Traveling is null if you will not treat yourself with the local cuisine of your destination for dining local dishes is the best way to savor a certain place. Ilocos is also noted for their culinary treasures and I was excited for this new gastronomic indulgence that we will have for our trip to Ilocos Norte and Sur.
During my research, I only learned about the special Ilokano pinakbet and bagnet since most of the food are not just unfamiliar but hard to pronounce. Luckily, in Saramsam Cafe where we had our lunch, their menu includes descriptions of the local dishes like what a “dinagdakan” is.
For our first lunch in Ilocos, we chose Saramsam Cafe in Rizal Street of Loaog City. It was convenient for us since it is just a few meters away from where we stayed and it is under one management. I liked the ambiance of the cafe, it is casual, cozy and artistic. Aside from dishes, the cafe also sells items that travelers can bring back home. If only I wasn’t pregnant, I would have bought Basi wine.
For the locals, the place has the best pasta dishes in town but for travelers like us, it is a great stop for wonderful food in Ilocos.Of course, we ordered bagnet, dinagdakan, pinakbet and sinang-lao. I’m not sure about if it was really dinagdakan that we had, just correct me if I’m wrong.
The first thing, I noticed about their pinakbet is that is very “green”. Yeah, green. For us in the Visayas or even in Mindanao, we add a lot of squash in our pinakbet. The one we had in Ilocos, there is squash is totally absent but in Vigan, I saw one slice of squash. Dan, our guide said that there are many variants for pinakbet in Ilocos but they rarely use squash.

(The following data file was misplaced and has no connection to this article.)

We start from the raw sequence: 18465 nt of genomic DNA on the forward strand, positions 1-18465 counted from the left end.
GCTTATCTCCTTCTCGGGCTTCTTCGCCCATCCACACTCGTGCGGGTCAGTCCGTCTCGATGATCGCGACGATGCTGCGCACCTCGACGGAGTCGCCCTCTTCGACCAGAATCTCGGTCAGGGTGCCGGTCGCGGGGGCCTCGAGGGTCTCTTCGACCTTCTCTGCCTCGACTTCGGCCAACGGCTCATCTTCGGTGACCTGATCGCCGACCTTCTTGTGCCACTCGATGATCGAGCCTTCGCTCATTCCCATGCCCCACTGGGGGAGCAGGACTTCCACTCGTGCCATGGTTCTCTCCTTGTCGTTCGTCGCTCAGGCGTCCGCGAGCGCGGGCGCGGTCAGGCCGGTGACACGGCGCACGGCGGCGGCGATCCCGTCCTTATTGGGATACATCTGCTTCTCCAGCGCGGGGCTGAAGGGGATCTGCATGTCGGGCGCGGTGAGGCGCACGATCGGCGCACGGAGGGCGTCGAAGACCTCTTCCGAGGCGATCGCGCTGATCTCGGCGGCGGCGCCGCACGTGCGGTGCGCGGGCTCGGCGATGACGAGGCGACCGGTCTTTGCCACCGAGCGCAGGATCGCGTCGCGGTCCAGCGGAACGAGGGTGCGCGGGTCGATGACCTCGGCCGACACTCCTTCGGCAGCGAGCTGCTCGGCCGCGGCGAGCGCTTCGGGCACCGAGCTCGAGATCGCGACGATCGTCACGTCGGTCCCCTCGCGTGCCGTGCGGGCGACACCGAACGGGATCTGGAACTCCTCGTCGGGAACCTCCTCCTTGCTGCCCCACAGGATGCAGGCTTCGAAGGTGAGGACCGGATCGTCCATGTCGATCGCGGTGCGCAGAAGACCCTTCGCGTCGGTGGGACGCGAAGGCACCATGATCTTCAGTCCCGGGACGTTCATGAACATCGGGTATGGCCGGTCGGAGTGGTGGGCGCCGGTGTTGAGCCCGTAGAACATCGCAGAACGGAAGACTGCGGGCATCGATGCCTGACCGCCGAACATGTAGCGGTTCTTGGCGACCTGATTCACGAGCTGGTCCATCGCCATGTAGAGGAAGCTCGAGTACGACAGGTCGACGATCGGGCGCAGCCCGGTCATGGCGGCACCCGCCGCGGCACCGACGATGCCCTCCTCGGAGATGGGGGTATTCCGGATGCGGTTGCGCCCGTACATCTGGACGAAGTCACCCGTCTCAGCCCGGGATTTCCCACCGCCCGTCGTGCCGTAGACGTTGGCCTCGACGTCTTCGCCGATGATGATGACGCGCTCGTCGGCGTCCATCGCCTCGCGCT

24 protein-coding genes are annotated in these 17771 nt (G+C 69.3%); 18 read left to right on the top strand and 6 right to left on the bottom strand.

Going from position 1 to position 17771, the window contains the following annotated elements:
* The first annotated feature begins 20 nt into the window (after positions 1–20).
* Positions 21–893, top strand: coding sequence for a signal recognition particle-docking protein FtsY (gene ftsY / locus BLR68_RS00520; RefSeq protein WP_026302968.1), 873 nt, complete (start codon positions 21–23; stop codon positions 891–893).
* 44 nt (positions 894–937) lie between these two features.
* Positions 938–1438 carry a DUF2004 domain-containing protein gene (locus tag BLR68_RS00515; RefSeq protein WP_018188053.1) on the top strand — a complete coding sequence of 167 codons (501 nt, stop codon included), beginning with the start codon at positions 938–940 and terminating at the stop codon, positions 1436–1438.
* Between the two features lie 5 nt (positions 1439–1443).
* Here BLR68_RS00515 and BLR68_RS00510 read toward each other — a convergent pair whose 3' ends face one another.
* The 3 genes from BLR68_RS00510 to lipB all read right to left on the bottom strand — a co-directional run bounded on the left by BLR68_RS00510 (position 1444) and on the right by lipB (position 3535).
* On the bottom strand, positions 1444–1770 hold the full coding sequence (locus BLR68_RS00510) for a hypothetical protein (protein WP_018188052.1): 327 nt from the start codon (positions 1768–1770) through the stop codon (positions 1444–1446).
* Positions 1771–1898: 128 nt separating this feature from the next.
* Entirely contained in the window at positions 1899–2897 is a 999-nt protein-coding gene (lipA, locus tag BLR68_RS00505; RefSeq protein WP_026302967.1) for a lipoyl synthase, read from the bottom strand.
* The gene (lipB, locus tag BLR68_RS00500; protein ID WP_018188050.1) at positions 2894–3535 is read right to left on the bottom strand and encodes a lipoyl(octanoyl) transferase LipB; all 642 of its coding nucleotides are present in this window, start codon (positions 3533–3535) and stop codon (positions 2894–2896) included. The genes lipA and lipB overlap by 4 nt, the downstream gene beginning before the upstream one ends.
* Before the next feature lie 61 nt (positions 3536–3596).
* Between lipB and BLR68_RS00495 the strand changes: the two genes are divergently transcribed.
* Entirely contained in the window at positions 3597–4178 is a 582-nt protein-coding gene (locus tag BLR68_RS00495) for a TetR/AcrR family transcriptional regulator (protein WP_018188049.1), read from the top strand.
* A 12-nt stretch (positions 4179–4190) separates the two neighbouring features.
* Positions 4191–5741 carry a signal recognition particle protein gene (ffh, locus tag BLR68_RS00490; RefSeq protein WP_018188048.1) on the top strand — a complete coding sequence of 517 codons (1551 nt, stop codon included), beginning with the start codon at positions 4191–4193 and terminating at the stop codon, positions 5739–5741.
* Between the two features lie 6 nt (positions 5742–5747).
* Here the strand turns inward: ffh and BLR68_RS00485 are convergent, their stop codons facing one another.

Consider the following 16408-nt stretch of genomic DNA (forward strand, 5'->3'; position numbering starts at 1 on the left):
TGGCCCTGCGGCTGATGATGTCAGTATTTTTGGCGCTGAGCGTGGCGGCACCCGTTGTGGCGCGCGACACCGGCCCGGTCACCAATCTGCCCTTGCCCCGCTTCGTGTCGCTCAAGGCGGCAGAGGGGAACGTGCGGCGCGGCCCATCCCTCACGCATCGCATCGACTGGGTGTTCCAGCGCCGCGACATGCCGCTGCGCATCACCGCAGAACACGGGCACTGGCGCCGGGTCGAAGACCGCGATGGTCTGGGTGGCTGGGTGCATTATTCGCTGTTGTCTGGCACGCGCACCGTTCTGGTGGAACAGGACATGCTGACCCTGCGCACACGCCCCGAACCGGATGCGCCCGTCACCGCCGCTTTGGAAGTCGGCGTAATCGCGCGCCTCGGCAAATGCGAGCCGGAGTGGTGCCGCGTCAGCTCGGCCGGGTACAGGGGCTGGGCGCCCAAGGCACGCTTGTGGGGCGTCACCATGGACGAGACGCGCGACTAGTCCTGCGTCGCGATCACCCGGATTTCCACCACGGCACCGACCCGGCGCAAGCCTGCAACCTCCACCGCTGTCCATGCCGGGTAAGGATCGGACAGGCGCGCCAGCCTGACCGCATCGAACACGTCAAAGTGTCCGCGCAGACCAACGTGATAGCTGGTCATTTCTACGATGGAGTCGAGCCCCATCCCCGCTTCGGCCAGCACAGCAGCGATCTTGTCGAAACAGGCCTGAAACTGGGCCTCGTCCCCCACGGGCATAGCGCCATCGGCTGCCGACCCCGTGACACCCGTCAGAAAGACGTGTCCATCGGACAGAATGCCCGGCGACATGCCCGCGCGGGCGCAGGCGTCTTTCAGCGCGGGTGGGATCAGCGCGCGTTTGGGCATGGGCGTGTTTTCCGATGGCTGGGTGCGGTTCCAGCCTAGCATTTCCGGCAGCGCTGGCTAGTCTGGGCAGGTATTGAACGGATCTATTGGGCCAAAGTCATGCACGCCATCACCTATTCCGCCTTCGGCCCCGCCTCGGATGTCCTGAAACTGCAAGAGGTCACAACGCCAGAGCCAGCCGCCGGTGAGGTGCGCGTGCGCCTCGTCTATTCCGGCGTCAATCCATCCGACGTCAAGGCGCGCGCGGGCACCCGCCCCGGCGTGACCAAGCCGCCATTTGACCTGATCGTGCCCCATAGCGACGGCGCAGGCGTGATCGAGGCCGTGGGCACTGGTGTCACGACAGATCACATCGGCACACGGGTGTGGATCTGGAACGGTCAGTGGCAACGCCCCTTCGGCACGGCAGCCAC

The pinakbet was really good and it was quite different from the one I often cook for my family. I’m not a fan of okra but I ate in in Ilocos. I was very intrigued with how they cooked it that I have to check it in YouTube. And there, I learned the trick from Bongbong Marcos who cooked the Ilocano pakbet in Lucy and Wilma’s show, “A Sweet Life”.
Of course, my most awaited bagnet which is a deep fried pork belly. It was not as fatty for me compared to other deep fried pork dishes like lechon kawali. And I like the sauce known as KBL was superb; short for Kamatis, Bagoong and Lasong ( young onion).
When we finished our tour at 8pm, we went to the town of San Nicholas, just outside Laoag City for empanada. The town of Batac is more famous for this delicacy but the empanada in San Nicholas was fine. The emapanada that I grew up with was rather small with those intricate shell-like dough stuffed with ground pork, pickles and raisins. In Ilocos, it was big! Really big that I failed to finish it.
The empanada in Ilocos is stuffed with longganisa, egg and other ingredients. For 30 pesos each, you can have your dinner. In that small side walk eatery we also had their all-lean meat pork barbeque with Ilocano vinegar. Now, I’m drooling…their vinegar is simply the best.
Again, I’m not a fan of condiments for my food contrary to most Filipinos who would dip their food in soy sauce, vinegar or their combination. Ilocano vinegar is sweet which caught my fancy, if only we were not travel by air I would have bought one year supply of Ilocano vinegar.
Aside from bagnet, empanada and pinakbet, Ilocos is famous for their longganisa. And when I woke up the next day I was excited for my breakfast of Ilocano longganisa. When it was served in Balay da Blas where we stayed, I was a little disappointed for it didn’t look so palateable to me. And I begged for forgiveness when I tasted it ….love it! It was not fatty and no coloring or artificial flavoring. Dip it in their vinegar and you can taste heaven.
Vigan longganisa is also popular and we bought two kilos from Leona’s Cafe. Sadly, the longganisa is made to be dipped in Ilocano vinegar. When we arrived home, it was not as delightful as it was in Ilocos but we all love it anyway.
There are many Ilocano dishes that we should ought to try and we will when we return like their crispy dinuguan. Till nex time Ilocandia!